And not only that, but Oscar winner Jennifer Hudson is a huge talent. In addition to her lovely face and generous curves, she has acting ability and an enormous voice, and she knows how to use them. She entertains with Effie’s attitude, is convincingly angry and playfully flirty, and is a joy and thrill to listen to. She is the best thing about this movie. Happily, she is not the only thing. Danny Glover gives a straight-up, solid performance as the straight-up, solid manager Marty Madison. He’s a principled man, and thus a clear foil for Curtis Taylor Jr. The ordinarily ill-used Eddie Murphy, who consistently wastes himself in juvenile so-called humor, is exciting as Jimmie Early. His hair! His strut! He enters into the sensibility of the part and delivers a performance with just enough pathos to make for a compelling character.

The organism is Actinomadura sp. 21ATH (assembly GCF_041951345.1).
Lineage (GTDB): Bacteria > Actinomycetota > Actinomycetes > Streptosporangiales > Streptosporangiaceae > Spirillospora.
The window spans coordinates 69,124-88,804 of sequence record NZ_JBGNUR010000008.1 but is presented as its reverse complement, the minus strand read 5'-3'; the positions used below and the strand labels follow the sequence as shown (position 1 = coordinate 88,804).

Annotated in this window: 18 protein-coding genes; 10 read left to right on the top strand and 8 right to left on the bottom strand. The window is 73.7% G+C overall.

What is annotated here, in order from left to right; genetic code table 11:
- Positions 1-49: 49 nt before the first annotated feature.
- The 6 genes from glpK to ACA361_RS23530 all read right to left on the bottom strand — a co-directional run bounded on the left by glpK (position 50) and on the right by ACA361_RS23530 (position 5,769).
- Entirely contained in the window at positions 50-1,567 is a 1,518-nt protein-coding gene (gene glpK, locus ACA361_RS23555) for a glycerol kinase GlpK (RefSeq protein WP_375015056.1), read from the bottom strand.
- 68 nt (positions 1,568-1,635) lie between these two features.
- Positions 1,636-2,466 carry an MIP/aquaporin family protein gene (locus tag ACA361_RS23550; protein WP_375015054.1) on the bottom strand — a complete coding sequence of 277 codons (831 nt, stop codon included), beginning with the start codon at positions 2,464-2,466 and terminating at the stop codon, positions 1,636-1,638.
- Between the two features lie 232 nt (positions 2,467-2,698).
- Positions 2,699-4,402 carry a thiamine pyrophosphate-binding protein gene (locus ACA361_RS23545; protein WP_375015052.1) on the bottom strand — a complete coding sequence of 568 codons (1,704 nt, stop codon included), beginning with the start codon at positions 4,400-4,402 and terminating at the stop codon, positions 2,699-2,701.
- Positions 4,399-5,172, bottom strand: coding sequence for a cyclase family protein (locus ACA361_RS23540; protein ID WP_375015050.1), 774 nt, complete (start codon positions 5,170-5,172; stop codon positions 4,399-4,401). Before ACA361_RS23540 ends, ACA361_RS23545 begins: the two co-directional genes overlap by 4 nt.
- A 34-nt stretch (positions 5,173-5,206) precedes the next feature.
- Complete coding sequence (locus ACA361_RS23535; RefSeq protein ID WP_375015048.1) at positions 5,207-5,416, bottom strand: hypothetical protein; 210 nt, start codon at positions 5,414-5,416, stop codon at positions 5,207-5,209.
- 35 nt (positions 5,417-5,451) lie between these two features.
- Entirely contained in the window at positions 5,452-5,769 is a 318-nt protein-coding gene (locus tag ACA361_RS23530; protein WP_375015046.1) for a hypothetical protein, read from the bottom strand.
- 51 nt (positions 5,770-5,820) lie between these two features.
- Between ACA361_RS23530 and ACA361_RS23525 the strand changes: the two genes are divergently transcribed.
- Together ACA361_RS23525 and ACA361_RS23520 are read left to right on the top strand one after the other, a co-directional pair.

Dreamgirls is a seriously flawed movie, but is still entertaining. Eddie Murphy and Jennifer Hudson deserve their professional props and industry recognitions. There are those who express shock that the movie has received no nomination for a Best Picture Academy Award; I would have been shocked if it had.